It’s not possible to be a fair, objective political reporter in American today.
Oh, you can try. You can have the best intentions in the world. You can do intense research, get at least two sources for everything, etc. But if your report treats both sides equally, then each will accuse you of favoring the other. And if, because the facts warrant, your story puts one party in a bad light, then obviously you’ll be considered biased in favor of the other side.
As a result, according to Washington political observers Thomas Mann and Norman Ornstein, the biggest story of the 2012 election went unreported. The biggest story, bigger than the candidates themselves, was that the Republican Party had run completely off the rails and veered to the extreme right. It went unreported because good journalists and their editors did not want to appear biased.
That’s the theory, anyway, and it makes a lot of sense when you think about it.
Dan Froomkin at the Huffington Post quotes Orenstein:
If voters are going to be able to hold accountable political figures, they’ve got to know what’s going on. And if the story that you’re telling repeatedly is that they’re all to blame — they’re all equally to blame — then you’re really doing a disservice to voters, and not doing what journalism is supposed to do.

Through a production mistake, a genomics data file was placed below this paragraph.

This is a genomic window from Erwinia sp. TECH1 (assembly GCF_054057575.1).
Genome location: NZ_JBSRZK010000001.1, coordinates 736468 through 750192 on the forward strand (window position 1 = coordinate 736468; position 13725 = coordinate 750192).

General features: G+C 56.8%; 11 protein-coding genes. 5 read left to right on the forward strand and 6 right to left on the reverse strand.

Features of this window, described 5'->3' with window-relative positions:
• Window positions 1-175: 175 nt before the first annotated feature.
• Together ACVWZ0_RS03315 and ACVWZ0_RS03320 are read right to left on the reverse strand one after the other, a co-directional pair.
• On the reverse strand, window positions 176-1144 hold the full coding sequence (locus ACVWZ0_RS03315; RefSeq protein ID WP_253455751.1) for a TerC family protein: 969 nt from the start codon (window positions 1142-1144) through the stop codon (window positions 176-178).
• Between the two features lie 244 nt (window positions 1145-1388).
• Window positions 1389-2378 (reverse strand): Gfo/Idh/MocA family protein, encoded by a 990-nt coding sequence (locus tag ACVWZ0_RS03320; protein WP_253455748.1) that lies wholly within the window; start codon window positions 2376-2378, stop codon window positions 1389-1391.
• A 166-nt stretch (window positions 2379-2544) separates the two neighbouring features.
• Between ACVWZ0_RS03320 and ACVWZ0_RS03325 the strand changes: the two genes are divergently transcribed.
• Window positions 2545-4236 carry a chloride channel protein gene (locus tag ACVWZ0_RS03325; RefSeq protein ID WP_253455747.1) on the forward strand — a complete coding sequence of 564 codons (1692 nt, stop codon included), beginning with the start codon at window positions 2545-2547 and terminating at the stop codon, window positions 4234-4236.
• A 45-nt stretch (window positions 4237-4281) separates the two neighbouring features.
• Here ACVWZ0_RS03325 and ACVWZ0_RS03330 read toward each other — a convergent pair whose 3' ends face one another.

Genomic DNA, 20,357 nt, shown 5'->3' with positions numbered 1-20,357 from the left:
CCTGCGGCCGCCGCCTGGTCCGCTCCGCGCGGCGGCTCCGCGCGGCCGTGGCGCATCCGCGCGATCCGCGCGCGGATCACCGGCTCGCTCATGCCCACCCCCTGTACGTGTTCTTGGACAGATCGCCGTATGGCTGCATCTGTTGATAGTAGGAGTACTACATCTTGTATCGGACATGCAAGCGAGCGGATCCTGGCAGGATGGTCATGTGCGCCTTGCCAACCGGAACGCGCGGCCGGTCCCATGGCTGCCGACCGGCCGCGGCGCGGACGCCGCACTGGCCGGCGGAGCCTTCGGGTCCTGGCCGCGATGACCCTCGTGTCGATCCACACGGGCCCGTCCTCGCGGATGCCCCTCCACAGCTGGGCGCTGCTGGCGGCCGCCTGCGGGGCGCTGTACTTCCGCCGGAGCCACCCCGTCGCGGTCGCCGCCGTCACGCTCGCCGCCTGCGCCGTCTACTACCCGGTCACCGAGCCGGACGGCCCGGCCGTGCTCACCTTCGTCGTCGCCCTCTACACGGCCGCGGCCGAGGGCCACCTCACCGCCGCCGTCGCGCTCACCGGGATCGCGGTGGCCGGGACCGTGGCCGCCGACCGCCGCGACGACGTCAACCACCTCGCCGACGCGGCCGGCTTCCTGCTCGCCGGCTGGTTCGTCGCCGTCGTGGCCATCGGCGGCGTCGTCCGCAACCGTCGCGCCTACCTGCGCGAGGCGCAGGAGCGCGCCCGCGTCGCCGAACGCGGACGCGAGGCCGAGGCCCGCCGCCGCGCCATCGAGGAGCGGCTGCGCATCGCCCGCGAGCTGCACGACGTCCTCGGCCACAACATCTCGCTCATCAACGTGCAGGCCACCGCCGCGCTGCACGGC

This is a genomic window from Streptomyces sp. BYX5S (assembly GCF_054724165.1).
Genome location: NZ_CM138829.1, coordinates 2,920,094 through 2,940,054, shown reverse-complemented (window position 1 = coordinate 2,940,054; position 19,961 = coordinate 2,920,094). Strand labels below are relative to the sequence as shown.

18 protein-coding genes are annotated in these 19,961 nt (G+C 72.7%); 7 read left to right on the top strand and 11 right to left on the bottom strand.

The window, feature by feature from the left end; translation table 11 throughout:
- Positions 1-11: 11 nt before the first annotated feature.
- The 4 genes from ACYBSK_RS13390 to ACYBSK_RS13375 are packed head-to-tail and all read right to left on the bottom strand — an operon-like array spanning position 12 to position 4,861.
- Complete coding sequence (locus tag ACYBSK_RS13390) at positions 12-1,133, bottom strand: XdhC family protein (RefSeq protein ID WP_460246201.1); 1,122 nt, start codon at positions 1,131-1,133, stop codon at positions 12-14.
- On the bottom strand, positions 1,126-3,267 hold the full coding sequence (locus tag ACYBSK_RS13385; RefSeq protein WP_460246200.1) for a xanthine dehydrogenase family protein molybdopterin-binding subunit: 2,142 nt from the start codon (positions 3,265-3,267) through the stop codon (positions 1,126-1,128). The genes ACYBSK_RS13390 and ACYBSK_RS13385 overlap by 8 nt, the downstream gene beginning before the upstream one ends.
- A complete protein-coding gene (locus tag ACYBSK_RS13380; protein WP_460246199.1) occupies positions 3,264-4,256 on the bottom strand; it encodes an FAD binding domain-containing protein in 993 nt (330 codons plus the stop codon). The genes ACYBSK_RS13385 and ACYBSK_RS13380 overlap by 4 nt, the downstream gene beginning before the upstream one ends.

Froomkin’s story is a thought-provoking read for those interested in journalistic ethics and the way the campaign was reported. In an attempt to be fair and unbiased, America’s journalists apparently failed to be objective and factual. It gets complicated; you really need to read the story.
But of course, now I’m caught in the same predicament. There’s no way I can appear objective while referring you to a story that puts Republicans in a negative light. And there’s no way I can say “they put themselves in a negative light” without appearing biased against them, even if every word of that statement is true.
I see the problem here. And I’ll be damned if I see a solution.